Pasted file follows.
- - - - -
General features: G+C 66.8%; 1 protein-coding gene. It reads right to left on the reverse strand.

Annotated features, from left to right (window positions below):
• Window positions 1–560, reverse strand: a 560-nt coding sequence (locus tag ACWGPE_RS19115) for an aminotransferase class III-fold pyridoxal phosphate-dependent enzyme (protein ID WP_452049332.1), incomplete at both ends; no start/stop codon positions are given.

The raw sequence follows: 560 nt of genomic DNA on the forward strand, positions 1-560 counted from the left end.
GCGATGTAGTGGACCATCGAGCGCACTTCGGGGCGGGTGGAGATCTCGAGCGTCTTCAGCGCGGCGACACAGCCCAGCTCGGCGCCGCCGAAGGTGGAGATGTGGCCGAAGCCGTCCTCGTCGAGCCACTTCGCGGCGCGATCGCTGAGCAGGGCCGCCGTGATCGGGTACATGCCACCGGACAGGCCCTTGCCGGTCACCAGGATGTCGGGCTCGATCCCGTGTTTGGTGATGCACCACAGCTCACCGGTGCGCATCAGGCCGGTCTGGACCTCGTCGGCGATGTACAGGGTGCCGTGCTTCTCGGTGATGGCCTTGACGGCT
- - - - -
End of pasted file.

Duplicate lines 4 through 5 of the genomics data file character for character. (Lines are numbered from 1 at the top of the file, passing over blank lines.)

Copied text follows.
The raw sequence follows: 560 nt of genomic DNA on the forward strand, positions 1-560 counted from the left end.
GCGATGTAGTGGACCATCGAGCGCACTTCGGGGCGGGTGGAGATCTCGAGCGTCTTCAGCGCGGCGACACAGCCCAGCTCGGCGCCGCCGAAGGTGGAGATGTGGCCGAAGCCGTCCTCGTCGAGCCACTTCGCGGCGCGATCGCTGAGCAGGGCCGCCGTGATCGGGTACATGCCACCGGACAGGCCCTTGCCGGTCACCAGGATGTCGGGCTCGATCCCGTGTTTGGTGATGCACCACAGCTCACCGGTGCGCATCAGGCCGGTCTGGACCTCGTCGGCGATGTACAGGGTGCCGTGCTTCTCGGTGATGGCCTTGACGGCT